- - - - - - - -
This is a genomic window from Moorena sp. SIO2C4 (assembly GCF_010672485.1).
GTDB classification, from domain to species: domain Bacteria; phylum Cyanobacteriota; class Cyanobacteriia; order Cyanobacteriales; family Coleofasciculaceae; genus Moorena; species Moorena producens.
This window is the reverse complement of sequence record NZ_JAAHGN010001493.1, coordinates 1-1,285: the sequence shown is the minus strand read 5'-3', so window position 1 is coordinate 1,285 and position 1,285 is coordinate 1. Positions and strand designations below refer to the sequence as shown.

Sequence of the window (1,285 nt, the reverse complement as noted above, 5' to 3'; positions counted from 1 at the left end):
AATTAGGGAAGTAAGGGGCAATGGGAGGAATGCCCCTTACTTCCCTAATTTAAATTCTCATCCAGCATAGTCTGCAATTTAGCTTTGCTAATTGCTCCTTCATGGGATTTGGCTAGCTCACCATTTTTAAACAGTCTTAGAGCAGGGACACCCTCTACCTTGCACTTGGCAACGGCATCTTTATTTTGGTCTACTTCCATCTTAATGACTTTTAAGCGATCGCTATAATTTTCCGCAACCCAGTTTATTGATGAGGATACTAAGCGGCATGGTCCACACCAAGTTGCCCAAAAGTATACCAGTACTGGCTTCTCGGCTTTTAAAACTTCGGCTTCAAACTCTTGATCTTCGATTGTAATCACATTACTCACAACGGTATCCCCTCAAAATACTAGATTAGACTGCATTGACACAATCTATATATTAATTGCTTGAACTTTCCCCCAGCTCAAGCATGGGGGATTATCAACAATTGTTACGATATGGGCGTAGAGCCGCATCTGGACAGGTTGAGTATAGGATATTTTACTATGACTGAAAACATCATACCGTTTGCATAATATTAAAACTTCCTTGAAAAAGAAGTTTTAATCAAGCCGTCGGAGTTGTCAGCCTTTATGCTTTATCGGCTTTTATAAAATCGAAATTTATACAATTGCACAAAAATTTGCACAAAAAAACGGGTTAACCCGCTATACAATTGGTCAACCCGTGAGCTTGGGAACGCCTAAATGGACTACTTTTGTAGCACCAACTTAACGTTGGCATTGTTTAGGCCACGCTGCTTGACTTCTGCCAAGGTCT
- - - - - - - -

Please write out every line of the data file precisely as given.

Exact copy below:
This is a genomic window from Moorena sp. SIO2C4 (assembly GCF_010672485.1).
GTDB classification, from domain to species: domain Bacteria; phylum Cyanobacteriota; class Cyanobacteriia; order Cyanobacteriales; family Coleofasciculaceae; genus Moorena; species Moorena producens.
This window is the reverse complement of sequence record NZ_JAAHGN010001493.1, coordinates 1-1,285: the sequence shown is the minus strand read 5'-3', so window position 1 is coordinate 1,285 and position 1,285 is coordinate 1. Positions and strand designations below refer to the sequence as shown.

Sequence of the window (1,285 nt, the reverse complement as noted above, 5' to 3'; positions counted from 1 at the left end):
AATTAGGGAAGTAAGGGGCAATGGGAGGAATGCCCCTTACTTCCCTAATTTAAATTCTCATCCAGCATAGTCTGCAATTTAGCTTTGCTAATTGCTCCTTCATGGGATTTGGCTAGCTCACCATTTTTAAACAGTCTTAGAGCAGGGACACCCTCTACCTTGCACTTGGCAACGGCATCTTTATTTTGGTCTACTTCCATCTTAATGACTTTTAAGCGATCGCTATAATTTTCCGCAACCCAGTTTATTGATGAGGATACTAAGCGGCATGGTCCACACCAAGTTGCCCAAAAGTATACCAGTACTGGCTTCTCGGCTTTTAAAACTTCGGCTTCAAACTCTTGATCTTCGATTGTAATCACATTACTCACAACGGTATCCCCTCAAAATACTAGATTAGACTGCATTGACACAATCTATATATTAATTGCTTGAACTTTCCCCCAGCTCAAGCATGGGGGATTATCAACAATTGTTACGATATGGGCGTAGAGCCGCATCTGGACAGGTTGAGTATAGGATATTTTACTATGACTGAAAACATCATACCGTTTGCATAATATTAAAACTTCCTTGAAAAAGAAGTTTTAATCAAGCCGTCGGAGTTGTCAGCCTTTATGCTTTATCGGCTTTTATAAAATCGAAATTTATACAATTGCACAAAAATTTGCACAAAAAAACGGGTTAACCCGCTATACAATTGGTCAACCCGTGAGCTTGGGAACGCCTAAATGGACTACTTTTGTAGCACCAACTTAACGTTGGCATTGTTTAGGCCACGCTGCTTGACTTCTGCCAAGGTCT